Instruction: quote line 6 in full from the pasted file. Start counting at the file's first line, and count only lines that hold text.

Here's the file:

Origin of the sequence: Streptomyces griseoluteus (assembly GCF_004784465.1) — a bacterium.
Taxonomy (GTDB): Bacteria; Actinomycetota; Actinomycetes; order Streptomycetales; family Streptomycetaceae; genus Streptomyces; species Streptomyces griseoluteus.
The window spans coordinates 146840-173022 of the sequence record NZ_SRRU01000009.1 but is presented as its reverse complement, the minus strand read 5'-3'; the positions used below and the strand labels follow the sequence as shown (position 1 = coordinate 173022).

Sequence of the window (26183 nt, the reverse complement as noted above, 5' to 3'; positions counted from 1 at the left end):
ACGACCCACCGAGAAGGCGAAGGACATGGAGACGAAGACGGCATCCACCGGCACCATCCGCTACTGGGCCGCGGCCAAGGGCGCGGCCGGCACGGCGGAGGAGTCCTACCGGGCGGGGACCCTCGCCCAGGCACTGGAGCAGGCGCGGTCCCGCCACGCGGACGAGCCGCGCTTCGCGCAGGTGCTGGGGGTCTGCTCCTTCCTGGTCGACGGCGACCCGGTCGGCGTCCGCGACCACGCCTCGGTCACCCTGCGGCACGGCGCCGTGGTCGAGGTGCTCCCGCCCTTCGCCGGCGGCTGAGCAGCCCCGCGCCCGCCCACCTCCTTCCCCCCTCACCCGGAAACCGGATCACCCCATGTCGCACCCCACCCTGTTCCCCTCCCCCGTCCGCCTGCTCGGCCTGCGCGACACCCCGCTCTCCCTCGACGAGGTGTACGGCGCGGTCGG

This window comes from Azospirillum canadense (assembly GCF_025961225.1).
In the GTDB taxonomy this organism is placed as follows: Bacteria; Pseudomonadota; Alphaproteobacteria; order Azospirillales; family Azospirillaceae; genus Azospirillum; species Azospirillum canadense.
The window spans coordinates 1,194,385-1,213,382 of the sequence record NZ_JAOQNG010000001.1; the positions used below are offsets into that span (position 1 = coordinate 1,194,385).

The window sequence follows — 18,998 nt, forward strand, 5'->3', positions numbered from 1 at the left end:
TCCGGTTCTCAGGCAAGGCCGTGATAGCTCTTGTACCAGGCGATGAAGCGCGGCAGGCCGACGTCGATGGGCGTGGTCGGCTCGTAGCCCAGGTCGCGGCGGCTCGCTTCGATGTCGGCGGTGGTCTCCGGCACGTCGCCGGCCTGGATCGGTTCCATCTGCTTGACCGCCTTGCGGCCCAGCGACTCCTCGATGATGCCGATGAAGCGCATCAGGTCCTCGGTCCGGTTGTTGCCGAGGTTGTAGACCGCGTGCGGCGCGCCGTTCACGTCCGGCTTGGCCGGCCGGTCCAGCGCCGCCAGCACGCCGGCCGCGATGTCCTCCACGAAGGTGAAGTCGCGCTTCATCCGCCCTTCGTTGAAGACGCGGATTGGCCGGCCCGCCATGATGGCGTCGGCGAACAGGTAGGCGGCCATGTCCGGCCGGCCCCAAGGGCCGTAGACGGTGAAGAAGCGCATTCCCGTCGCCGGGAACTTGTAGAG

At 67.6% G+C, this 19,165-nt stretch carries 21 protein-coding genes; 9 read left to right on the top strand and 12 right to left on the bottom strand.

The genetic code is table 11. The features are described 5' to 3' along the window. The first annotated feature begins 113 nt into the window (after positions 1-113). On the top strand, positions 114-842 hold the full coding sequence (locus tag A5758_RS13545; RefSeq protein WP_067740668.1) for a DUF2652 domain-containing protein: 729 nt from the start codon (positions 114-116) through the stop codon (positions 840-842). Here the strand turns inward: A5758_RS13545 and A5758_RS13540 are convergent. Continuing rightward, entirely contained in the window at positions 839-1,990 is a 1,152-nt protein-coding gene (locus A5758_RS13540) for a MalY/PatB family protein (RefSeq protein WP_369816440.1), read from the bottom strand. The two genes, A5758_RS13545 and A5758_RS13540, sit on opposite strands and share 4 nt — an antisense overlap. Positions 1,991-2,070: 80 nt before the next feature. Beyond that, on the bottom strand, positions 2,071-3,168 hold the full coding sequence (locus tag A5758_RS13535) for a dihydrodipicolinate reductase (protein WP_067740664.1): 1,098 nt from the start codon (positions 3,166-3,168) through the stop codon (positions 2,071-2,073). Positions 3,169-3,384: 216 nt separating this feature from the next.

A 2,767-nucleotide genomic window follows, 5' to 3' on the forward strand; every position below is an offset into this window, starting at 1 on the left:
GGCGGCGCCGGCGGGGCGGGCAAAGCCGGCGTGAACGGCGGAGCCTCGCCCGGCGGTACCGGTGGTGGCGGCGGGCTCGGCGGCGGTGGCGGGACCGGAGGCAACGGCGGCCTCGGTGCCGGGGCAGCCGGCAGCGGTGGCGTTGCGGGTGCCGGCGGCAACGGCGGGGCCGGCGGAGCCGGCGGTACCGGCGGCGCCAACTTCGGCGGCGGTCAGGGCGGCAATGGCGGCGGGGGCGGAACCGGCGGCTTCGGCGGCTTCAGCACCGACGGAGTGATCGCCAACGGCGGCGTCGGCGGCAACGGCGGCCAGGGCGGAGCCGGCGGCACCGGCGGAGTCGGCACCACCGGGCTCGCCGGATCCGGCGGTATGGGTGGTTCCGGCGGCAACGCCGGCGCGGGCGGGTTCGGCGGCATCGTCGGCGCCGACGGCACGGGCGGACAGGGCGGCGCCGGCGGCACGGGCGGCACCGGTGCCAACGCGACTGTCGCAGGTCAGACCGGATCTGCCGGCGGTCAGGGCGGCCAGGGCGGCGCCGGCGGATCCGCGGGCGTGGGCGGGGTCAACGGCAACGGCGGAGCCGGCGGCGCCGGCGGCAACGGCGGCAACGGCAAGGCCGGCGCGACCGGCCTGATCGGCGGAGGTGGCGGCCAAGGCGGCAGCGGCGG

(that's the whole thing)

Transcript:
This window comes from Azospirillum canadense (assembly GCF_025961225.1).